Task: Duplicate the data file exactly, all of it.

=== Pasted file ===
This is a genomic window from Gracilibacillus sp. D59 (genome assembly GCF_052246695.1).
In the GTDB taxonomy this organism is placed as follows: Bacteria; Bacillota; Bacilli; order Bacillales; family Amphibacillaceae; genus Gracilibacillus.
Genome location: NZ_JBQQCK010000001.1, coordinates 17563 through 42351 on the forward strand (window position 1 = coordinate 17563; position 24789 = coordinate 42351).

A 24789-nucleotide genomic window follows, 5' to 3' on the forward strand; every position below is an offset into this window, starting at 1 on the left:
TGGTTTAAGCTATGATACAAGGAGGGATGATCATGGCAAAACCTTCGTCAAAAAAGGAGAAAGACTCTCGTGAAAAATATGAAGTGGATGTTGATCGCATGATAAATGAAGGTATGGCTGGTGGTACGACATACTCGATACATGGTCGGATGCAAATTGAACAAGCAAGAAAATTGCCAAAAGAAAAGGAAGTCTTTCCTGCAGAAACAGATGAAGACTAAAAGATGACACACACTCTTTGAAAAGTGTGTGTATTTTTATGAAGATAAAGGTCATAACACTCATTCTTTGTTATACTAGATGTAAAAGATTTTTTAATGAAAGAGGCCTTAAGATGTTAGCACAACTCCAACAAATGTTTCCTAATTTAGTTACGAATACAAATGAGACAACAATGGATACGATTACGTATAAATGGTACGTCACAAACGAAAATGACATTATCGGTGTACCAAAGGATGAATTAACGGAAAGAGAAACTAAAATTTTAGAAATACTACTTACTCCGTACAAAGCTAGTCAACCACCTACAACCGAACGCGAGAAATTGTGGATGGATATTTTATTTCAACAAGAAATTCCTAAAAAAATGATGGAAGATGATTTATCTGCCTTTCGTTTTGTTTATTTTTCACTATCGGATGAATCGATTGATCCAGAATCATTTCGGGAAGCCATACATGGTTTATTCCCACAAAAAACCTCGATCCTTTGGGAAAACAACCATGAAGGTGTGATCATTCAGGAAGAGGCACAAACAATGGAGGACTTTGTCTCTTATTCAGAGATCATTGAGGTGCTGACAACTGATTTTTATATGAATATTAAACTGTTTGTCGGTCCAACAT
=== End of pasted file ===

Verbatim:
This is a genomic window from Gracilibacillus sp. D59 (genome assembly GCF_052246695.1).
In the GTDB taxonomy this organism is placed as follows: Bacteria; Bacillota; Bacilli; order Bacillales; family Amphibacillaceae; genus Gracilibacillus.
Genome location: NZ_JBQQCK010000001.1, coordinates 17563 through 42351 on the forward strand (window position 1 = coordinate 17563; position 24789 = coordinate 42351).

A 24789-nucleotide genomic window follows, 5' to 3' on the forward strand; every position below is an offset into this window, starting at 1 on the left:
TGGTTTAAGCTATGATACAAGGAGGGATGATCATGGCAAAACCTTCGTCAAAAAAGGAGAAAGACTCTCGTGAAAAATATGAAGTGGATGTTGATCGCATGATAAATGAAGGTATGGCTGGTGGTACGACATACTCGATACATGGTCGGATGCAAATTGAACAAGCAAGAAAATTGCCAAAAGAAAAGGAAGTCTTTCCTGCAGAAACAGATGAAGACTAAAAGATGACACACACTCTTTGAAAAGTGTGTGTATTTTTATGAAGATAAAGGTCATAACACTCATTCTTTGTTATACTAGATGTAAAAGATTTTTTAATGAAAGAGGCCTTAAGATGTTAGCACAACTCCAACAAATGTTTCCTAATTTAGTTACGAATACAAATGAGACAACAATGGATACGATTACGTATAAATGGTACGTCACAAACGAAAATGACATTATCGGTGTACCAAAGGATGAATTAACGGAAAGAGAAACTAAAATTTTAGAAATACTACTTACTCCGTACAAAGCTAGTCAACCACCTACAACCGAACGCGAGAAATTGTGGATGGATATTTTATTTCAACAAGAAATTCCTAAAAAAATGATGGAAGATGATTTATCTGCCTTTCGTTTTGTTTATTTTTCACTATCGGATGAATCGATTGATCCAGAATCATTTCGGGAAGCCATACATGGTTTATTCCCACAAAAAACCTCGATCCTTTGGGAAAACAACCATGAAGGTGTGATCATTCAGGAAGAGGCACAAACAATGGAGGACTTTGTCTCTTATTCAGAGATCATTGAGGTGCTGACAACTGATTTTTATATGAATATTAAACTGTTTGTCGGTCCAACAT